United States Court of Appeals for the Federal Circuit
622 F.3d 1346 (2010)
In 1979, performers for Chippendales USA, Inc. (Chippendales) (plaintiff) began wearing tuxedo wrist cuffs and bowties without a shirt, known as the “Cuffs & Collar” costume. In 2000, Chippendales applied to register the Cuffs & Collar trade dress with the United States Patent and Trademark Office (PTO). Although the examining attorney did not find that the mark was inherently distinctive, the PTO registered the mark for “adult entertainment services, namely exotic dancing for women” because the mark had acquired distinctiveness through Chippendales’ five consecutive years of substantially exclusive and continuous use of the mark in commerce. In 2005, Chippendales filed to register the Cuffs & Collar mark again on the basis that it was inherently distinctive. The examining attorney found that the Cuffs & Collar mark was not inherently distinctive, and the Trademark Trial and Appeal Board (Board) affirmed. The Board found that the Cuffs & Collar design was of the type commonly used by exotic dancers’ dressing in various provocative uniforms for their performances. Furthermore, because the Chippendales’ particular costume was inspired by and utilized similar features as the Playboy bunny suit, the Board found that this particular costume was not unique or unusual in this market. Chippendales appealed this decision.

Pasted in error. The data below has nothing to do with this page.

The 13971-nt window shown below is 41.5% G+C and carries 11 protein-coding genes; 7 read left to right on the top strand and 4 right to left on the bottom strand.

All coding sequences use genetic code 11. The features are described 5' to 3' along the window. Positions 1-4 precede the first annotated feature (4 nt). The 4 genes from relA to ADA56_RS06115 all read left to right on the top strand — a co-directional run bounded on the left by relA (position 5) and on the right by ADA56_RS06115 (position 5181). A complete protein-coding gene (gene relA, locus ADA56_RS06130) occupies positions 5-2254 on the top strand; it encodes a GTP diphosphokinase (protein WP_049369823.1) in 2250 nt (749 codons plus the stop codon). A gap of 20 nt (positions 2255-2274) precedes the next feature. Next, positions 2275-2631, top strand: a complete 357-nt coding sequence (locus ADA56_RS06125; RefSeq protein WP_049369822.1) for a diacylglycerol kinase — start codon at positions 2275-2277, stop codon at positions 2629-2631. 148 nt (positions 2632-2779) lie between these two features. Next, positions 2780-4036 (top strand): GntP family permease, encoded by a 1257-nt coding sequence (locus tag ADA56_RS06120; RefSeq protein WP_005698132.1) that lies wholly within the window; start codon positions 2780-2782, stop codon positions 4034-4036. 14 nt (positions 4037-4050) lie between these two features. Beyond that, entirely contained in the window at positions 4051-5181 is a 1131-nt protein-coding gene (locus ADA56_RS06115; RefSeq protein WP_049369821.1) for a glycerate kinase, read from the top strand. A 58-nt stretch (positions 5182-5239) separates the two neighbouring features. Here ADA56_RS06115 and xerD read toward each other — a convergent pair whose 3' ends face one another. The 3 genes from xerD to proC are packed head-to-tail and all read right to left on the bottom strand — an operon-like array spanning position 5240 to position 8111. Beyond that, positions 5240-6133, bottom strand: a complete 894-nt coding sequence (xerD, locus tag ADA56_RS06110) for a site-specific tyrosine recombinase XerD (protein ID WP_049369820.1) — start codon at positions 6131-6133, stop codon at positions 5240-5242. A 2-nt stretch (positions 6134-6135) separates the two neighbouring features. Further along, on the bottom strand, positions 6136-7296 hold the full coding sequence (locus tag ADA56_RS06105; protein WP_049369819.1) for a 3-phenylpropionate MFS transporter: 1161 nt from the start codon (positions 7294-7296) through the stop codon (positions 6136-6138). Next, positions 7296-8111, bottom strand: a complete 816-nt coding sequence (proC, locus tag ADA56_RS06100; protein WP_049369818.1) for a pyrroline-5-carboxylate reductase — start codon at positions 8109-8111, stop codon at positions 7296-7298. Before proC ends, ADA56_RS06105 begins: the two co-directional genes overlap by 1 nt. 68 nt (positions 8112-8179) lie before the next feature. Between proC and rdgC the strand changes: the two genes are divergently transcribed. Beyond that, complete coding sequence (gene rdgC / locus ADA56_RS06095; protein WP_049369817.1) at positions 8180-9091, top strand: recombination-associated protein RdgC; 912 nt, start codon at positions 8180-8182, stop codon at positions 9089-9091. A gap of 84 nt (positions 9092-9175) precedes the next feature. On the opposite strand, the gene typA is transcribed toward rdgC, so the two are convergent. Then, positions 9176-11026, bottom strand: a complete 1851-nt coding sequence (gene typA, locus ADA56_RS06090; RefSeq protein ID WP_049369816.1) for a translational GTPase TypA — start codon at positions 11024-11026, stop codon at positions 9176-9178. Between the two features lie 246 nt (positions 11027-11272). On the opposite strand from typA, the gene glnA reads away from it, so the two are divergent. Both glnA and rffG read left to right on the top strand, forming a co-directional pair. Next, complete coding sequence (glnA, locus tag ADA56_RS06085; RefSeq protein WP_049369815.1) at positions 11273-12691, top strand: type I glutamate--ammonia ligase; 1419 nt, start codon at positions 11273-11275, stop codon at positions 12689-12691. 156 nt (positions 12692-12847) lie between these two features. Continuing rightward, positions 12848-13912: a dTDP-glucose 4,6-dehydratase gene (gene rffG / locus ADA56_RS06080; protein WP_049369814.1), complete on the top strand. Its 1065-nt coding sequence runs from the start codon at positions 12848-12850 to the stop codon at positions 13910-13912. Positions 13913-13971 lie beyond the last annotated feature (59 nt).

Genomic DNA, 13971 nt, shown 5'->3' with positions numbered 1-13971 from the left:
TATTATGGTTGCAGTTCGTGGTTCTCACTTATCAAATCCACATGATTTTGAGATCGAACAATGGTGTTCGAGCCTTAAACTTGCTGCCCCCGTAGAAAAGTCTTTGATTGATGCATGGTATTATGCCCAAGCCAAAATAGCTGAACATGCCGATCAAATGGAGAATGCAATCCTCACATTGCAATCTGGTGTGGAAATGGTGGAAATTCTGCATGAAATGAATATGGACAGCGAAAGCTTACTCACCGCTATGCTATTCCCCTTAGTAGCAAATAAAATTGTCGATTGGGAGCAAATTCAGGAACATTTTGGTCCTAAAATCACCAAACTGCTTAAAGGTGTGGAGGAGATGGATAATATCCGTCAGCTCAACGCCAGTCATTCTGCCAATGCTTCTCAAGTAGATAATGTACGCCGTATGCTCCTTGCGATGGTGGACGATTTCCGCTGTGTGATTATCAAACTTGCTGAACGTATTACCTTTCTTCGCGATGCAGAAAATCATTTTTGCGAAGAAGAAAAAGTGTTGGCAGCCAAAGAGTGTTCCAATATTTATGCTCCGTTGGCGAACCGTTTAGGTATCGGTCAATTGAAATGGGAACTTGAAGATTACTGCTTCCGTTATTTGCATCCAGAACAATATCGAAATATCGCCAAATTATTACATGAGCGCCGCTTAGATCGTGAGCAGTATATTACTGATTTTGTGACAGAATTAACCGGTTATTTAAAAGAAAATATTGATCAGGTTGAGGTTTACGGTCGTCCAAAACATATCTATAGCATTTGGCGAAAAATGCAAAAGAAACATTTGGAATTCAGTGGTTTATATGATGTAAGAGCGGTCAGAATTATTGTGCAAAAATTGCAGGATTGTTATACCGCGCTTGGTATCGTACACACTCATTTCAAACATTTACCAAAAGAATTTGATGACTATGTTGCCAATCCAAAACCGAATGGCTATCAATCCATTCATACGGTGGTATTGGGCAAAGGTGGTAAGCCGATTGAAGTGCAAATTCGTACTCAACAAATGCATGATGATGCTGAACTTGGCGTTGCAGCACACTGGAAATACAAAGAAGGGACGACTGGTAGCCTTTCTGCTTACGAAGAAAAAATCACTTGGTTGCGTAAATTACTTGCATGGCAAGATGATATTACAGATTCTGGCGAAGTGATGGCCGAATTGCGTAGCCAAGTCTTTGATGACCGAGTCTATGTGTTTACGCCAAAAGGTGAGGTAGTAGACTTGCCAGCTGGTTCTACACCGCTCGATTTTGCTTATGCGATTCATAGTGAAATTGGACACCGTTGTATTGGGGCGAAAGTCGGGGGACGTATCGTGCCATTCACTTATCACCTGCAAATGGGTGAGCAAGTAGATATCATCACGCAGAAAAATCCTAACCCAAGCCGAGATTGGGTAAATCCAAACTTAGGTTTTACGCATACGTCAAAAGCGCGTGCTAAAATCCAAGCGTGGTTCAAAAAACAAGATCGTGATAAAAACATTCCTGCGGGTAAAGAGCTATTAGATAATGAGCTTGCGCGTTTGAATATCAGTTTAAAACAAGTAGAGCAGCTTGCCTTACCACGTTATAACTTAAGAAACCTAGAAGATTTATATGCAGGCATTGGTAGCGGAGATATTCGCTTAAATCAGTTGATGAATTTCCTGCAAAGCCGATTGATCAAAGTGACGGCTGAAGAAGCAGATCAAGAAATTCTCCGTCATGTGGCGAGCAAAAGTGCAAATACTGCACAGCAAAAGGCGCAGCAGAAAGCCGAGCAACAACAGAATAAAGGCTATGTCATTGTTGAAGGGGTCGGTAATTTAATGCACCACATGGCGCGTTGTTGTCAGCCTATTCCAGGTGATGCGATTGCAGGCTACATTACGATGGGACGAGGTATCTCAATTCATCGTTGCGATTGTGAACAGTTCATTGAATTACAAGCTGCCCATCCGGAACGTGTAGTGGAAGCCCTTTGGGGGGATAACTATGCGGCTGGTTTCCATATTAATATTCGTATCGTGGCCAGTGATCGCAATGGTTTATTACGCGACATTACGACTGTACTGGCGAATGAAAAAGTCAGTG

Rule of Law
Holding and Reasoning (Dyk, J.)
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